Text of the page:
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Advanced Engineering 2021

NEC Birmingham(B40 1NT)

03/11/2021 - 04/11/2021

Join us in our 12th and most important edition to date, as we invite engineers and management from all (more)

Traceability in the food industry

Traceability in the food industry

Traceability has become a crucial part of food production as it is a way of responding to potential risks that can arise in food and feed, to ensure that all food products are safe for people to eat. We spoke to the experts at Turck Banner about the importance of RFID technology and vision technology as enablers for improved traceability throughout the food production logistics chain.

Traceability, as defined by EU law means "the ability to track any food, feed, food-producing animal or substance that will be used for consumption, through all stages of production, processing and distribution." It is vital that when national authorities or food companies identify a risk they can trace it back to its source in order to swiftly isolate the problem and prevent contaminated products from reaching consumers.

In addition, traceability allows targeted withdrawals and the provision of accurate information to the public, thereby minimising disruption to trade. Past food crises, such as the dioxin contamination or the much publicised BSE outbreak, have illustrated the particular importance of being able to swiftly identify and isolate unsafe foodstuffs in order to prevent them from reaching the consumer.

Due to trends for higher HACCP (Hazard Analysis and Critical Control Point) requirements, automated and efficient tractability and traceability of food products are vital. There can be no compromise - traceability is non-negotiable.

There are many devices on the market that provide food companies with complete inspection capabilities throughout all stages of manufacturing, including label verification, date and lot codes, RFID (radio frequency identification) and bar code reading. Banner Engineering offers an extensive range of vision sensors that ensure accurate barcode reads as well as providing reliable solutions for sortation system item detection. Standard and high resolution grey scale, colour, single and multi-purpose vision sensors are available. Banner, in conjunction with Turck Banner in the UK, works extensively with food manufacturers and machine builders to provide the best possible solutions, enabling fast, efficient and safe processes.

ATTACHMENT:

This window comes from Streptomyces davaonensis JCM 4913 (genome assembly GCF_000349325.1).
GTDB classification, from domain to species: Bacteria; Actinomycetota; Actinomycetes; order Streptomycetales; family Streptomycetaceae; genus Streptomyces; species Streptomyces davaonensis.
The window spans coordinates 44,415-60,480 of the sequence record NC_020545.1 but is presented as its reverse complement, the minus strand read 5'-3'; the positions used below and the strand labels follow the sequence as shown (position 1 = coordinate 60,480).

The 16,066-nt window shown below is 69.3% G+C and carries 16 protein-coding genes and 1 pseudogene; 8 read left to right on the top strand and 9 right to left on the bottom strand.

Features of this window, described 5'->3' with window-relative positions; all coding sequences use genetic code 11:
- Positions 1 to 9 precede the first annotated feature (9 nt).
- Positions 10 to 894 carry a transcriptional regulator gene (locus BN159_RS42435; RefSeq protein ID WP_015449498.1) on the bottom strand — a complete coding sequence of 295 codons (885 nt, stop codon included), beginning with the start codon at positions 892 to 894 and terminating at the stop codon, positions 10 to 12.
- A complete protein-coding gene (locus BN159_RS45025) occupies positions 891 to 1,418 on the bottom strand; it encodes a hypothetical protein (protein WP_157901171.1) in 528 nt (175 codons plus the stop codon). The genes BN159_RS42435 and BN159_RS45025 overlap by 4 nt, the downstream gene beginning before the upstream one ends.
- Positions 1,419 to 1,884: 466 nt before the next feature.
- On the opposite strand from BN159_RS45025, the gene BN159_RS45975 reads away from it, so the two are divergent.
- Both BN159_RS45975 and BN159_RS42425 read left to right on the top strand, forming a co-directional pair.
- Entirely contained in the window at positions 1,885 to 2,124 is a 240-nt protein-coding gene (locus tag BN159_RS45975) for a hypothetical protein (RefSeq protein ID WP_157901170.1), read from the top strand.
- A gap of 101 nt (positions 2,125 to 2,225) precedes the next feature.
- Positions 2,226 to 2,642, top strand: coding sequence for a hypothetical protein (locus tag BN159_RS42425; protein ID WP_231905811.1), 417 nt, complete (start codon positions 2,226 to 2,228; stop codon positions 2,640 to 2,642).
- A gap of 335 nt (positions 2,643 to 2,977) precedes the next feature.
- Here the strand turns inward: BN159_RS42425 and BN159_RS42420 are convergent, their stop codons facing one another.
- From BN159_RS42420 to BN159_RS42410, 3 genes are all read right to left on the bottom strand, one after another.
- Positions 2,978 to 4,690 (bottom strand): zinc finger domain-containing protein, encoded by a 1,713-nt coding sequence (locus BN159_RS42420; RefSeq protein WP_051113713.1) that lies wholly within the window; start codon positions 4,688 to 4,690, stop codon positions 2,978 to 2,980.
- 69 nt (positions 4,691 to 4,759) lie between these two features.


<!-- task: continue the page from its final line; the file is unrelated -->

Much has been written about RFID and it is a technology that is constantly being refined and updated. There are literally thousands of applications utilising RFID in our everyday lives. When out shopping we are all familiar with electronic surveillance tags on goods. These are generally a 1-bit tag that is either on or off. On payment for the item the bit is turned off but if someone tries to take it out of the store without paying, readers at the door detect the tag and sound an alarm. RFID is also used extensively in automated warehousing to facilitate the correct selection and dispatch of goods.

Whilst all these applications are important to ensure we receive the correct goods at the correct time or that we have peace of mind because of enhanced security measures, they are of little consequence when compared to food safety. To receive an incorrect or late delivery of an item is annoying but to suffer ill health due to poorly stored or transported food in the supply chain, can be devastating, both for the consumer and the supplier responsible.  

RFID technology is widely used in the food industry in supply chain management, RFID tags are used to track food products during distribution and storage. Special sensor RFID tags can monitor various environmental parameters such as temperature and relative humidity during product transportation and storage. This critical data verifies that products have not been exposed to conditions that compromise quality and safety. There are currently more than thirty different sectors in the food industry, and one of the largest, second only to bakery, is meat processing, where the use of RFID technology is prolific. The so-called farm-to-fork process has many different stages, each one presenting a potential for error unless carefully monitored.

Tagging live animals to ensure traceability back to the producing farm has been in place for many years, particularly in the wake of widespread bovine disease outbreaks. At the abattoirs tagging continues after slaughter as each carcass is weighed and cross-matched with a number of trays, each with their own unique RFID tag. Individual butchers then prepare the various joints of meat and place them on the trays. At the end of this process every single part of the carcass, including the bones, is weighed separately and compared to the weight of the original carcass before passing through to the packaging stage. Whilst food safety is paramount in this process RFID technology also provides valuable commercial data which can improve efficiency, reduce waste and increase profit.

Successful traceability necessitates the generation of an enormous amount of data. The gathering of this data, particularly in large scale processing plants, agricultural units or anywhere with remote, widespread operations, can often be difficult and costly. Wireless engineering, such as Banner's SureCross range eliminates the need for expensive and time-consuming cable installations. The system is easy to apply and use yet is highly expandable, meeting the most common communication needs including, discrete, analogue, serial and Ethernet signals.

The demand for increased production is a common cry throughout industry as a whole. However, those involved in the food industry have the added challenge of traceability as they strive to meet this demand in a safe and reliable way.

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